Winright served on the committee that reviewed and selected a dozen scholars, from an initial pool of more than 50 submitters, to present papers in each of the four areas outlined by Benedict. He and Jame Schaefer of Marquette University are preparing a volume of the final papers for publication in the near future. 

A dozen scholars, narrowed from an initial pool of more than 50 submissions, presented papers in each area to provide the framework for discussion. 

The intersection of ecology and ethics is a rich area for interdisciplinary work, said Christiana Z. Peppard, an assistant professor of theology, science and ethics at Fordham University in New York and a panelist in the solidarity/justice/peace/common good session at the conference.

“This conversation [on climate change] is vital at present because Americans have a very hard time hearing that our superdeveloped lifestyles might be in some way causing or complicating the lives of distant neighbors across the globe,” Peppard told NCR in an email, calling the conference’s timing “uncanny.”

While the idea for the conference emerged three years ago, its timing aligned with a storm that left one of the nation’s most populated regions without power and with much loss — more than 100 lives were lost due to Sandy, with current estimates of $50-plus billion in property damage and economic losses. 

Dan Misleh, executive director of the Catholic Coalition on Climate Change, said that once-in-a-century storms like Sandy have seemingly become the norm in recent years as ocean waters have warmed, and such super storms reflect scientists' general findings on climate change, that rising ocean temperatures multiply and feed a storm’s intensity.

Having the conference in the wake of Sandy, while not anticipated, brought a real element of climate change to the talks, Misleh said.

So, too, did the presence of a bishop whose diocese has become refuge to people whose homes have become threatened by rising ocean tides.

Bishop Bernard Unabali of Bougainville, Papua New Guinea, delivered the symposium’s keynote address. His diocese has become a refuge to people of the Carteret Islands, an atoll in the South Pacific Ocean that sits just five feet above sea level.

In his address, Unabali described the connection between the environment and sacramental life he stresses, saying he asks those he baptizes or confirms to plant 10 trees as a way to give new life but also curb climate change, according to Catholic News Service.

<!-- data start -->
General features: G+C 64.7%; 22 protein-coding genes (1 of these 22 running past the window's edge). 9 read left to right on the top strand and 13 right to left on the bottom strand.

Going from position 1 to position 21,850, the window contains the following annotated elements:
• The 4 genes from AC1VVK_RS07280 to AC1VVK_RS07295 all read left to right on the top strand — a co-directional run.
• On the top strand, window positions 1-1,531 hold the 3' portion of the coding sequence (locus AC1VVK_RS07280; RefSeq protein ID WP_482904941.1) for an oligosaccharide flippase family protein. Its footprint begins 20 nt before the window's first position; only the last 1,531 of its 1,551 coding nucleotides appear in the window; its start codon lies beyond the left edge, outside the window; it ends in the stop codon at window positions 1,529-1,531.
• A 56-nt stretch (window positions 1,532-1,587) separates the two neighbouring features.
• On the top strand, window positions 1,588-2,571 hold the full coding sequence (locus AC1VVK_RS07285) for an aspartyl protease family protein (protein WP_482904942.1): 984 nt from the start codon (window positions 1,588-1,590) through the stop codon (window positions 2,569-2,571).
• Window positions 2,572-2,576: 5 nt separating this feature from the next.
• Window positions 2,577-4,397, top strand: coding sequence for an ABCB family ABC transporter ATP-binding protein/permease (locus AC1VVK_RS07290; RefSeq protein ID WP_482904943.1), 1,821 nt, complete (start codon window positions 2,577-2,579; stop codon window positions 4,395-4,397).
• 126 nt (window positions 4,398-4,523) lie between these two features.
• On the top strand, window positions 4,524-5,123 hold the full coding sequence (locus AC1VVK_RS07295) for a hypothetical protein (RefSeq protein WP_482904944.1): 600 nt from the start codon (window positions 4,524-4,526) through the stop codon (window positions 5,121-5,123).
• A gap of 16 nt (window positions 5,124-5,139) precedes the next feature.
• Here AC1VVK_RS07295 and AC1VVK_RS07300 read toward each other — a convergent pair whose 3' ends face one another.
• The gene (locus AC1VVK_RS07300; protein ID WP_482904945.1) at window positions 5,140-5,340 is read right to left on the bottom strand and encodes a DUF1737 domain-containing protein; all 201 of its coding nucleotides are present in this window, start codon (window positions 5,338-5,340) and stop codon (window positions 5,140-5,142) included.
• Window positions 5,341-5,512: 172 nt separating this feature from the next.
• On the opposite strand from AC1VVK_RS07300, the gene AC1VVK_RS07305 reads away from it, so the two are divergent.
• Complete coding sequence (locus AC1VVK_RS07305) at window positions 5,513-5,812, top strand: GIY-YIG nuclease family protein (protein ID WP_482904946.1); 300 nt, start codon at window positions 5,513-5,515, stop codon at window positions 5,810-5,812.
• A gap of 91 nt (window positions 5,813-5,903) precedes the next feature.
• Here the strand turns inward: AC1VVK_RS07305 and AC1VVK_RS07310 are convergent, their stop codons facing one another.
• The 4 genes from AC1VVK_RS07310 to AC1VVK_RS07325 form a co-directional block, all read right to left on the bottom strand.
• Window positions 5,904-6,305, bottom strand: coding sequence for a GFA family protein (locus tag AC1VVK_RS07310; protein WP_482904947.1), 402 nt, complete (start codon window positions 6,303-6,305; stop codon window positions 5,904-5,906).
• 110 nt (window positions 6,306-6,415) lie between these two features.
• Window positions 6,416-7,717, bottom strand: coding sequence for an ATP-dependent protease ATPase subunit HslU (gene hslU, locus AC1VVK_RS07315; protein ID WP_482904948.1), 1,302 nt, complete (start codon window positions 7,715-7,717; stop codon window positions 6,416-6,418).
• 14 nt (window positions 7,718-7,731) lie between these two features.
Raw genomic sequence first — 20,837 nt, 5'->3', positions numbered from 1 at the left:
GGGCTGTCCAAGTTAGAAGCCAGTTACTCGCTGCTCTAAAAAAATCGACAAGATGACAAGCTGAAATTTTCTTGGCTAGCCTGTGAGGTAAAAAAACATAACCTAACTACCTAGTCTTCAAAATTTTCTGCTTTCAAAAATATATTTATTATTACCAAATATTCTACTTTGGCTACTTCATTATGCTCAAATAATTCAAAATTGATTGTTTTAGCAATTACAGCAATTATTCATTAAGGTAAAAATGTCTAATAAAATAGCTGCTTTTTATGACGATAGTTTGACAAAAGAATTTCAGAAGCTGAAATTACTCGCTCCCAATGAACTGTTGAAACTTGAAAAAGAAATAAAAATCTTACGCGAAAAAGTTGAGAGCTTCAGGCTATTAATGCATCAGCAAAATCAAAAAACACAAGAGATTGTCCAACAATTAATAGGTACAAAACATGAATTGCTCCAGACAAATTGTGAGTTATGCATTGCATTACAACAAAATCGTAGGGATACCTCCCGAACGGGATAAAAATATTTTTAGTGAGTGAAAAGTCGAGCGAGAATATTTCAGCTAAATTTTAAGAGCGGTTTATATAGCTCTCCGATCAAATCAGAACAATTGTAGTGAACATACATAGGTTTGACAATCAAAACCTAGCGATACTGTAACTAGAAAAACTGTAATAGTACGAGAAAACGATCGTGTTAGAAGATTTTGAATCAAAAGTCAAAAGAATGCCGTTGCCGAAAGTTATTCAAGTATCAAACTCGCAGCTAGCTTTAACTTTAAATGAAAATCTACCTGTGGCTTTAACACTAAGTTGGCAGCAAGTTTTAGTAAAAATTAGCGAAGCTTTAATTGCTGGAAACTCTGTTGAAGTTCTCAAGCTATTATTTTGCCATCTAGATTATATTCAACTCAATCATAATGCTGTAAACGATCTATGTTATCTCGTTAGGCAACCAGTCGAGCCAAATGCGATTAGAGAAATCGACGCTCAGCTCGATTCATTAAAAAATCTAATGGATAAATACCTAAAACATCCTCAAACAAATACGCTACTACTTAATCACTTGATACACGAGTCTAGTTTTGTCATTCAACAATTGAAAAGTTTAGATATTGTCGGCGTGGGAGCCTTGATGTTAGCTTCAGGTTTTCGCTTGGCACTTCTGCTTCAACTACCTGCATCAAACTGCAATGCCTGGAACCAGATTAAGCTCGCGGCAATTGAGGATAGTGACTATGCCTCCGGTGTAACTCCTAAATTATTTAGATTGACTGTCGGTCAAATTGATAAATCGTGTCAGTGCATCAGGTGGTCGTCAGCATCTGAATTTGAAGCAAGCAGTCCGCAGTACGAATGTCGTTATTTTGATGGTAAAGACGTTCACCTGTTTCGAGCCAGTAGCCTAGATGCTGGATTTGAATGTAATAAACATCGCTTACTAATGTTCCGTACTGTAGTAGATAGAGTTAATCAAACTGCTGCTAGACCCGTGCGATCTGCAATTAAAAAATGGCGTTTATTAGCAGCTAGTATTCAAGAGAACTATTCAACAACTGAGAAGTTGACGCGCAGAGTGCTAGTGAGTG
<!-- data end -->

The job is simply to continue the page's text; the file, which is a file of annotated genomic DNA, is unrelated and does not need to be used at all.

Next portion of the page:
"We must entrench something in our lives to continue this environmental concern, respect and care," Unabali said.

The plight of the Carteret Islanders was the subject of a 2011 documentary titled “Sun Come Up.” The film, nominated for an Academy Award, was part of the climate coalition’s nationwide celebration of the feast of St. Francis Oct. 4, with more than 20,000 people attending the 320 screenings in 42 states, each followed by a discourse of the implications of climate change.

Winright said that Unabali's address, combined with a homily delivered by Bishop Donald J. Kettler of Fairbanks, Alaska, whose diocese includes a village also facing relocation due to climate change,  demonstrated the global scope of the problems, that "two bishops on opposite sides of the planet are pastors of native populations who are least responsible for human-caused climate change but most affected by it."  

"As a Catholic community, we have to begin to shape our liturgies, our prayer life, our education systems, our theology to come up with new and different and better ways to express the need for solidarity with creation and people who are being impacted by our choices," Misleh said. 

That the church sees issues of climate and the environment through “the language of fundamental rights, including the ‘right to life,’” Peppard told NCR, “is a call to awareness in our American context,” where often right-to-life talk singles out abortion.

“Abortion is an important issue, but it is not the entirety of Catholic teaching,” she said.  “Innocent people are impacted by climate change, disproportionately. This is a justice issue, and it is a life issue.”